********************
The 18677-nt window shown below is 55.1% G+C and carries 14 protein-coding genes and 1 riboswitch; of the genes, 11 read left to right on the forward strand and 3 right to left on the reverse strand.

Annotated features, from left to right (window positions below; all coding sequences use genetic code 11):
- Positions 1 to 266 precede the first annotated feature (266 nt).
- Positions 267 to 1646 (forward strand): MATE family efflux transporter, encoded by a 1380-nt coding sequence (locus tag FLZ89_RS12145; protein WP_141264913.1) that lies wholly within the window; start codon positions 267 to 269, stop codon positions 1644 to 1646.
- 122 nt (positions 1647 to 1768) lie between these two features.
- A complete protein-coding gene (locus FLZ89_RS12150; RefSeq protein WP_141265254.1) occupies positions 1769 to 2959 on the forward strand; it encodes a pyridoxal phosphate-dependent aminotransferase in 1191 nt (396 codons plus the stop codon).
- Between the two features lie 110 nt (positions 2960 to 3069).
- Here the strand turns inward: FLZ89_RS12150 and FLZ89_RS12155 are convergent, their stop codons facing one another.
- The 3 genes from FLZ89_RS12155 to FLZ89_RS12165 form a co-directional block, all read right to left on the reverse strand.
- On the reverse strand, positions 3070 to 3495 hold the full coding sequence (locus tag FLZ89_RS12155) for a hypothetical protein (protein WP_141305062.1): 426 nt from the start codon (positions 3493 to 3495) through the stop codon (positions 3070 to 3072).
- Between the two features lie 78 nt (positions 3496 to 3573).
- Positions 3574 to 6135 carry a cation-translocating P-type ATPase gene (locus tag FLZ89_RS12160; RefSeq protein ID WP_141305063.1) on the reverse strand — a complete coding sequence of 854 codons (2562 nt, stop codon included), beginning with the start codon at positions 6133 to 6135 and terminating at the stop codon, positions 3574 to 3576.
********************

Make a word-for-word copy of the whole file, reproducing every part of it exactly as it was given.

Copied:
The 18677-nt window shown below is 55.1% G+C and carries 14 protein-coding genes and 1 riboswitch; of the genes, 11 read left to right on the forward strand and 3 right to left on the reverse strand.

Annotated features, from left to right (window positions below; all coding sequences use genetic code 11):
- Positions 1 to 266 precede the first annotated feature (266 nt).
- Positions 267 to 1646 (forward strand): MATE family efflux transporter, encoded by a 1380-nt coding sequence (locus tag FLZ89_RS12145; protein WP_141264913.1) that lies wholly within the window; start codon positions 267 to 269, stop codon positions 1644 to 1646.
- 122 nt (positions 1647 to 1768) lie between these two features.
- A complete protein-coding gene (locus FLZ89_RS12150; RefSeq protein WP_141265254.1) occupies positions 1769 to 2959 on the forward strand; it encodes a pyridoxal phosphate-dependent aminotransferase in 1191 nt (396 codons plus the stop codon).
- Between the two features lie 110 nt (positions 2960 to 3069).
- Here the strand turns inward: FLZ89_RS12150 and FLZ89_RS12155 are convergent, their stop codons facing one another.
- The 3 genes from FLZ89_RS12155 to FLZ89_RS12165 form a co-directional block, all read right to left on the reverse strand.
- On the reverse strand, positions 3070 to 3495 hold the full coding sequence (locus tag FLZ89_RS12155) for a hypothetical protein (protein WP_141305062.1): 426 nt from the start codon (positions 3493 to 3495) through the stop codon (positions 3070 to 3072).
- Between the two features lie 78 nt (positions 3496 to 3573).
- Positions 3574 to 6135 carry a cation-translocating P-type ATPase gene (locus tag FLZ89_RS12160; RefSeq protein ID WP_141305063.1) on the reverse strand — a complete coding sequence of 854 codons (2562 nt, stop codon included), beginning with the start codon at positions 6133 to 6135 and terminating at the stop codon, positions 3574 to 3576.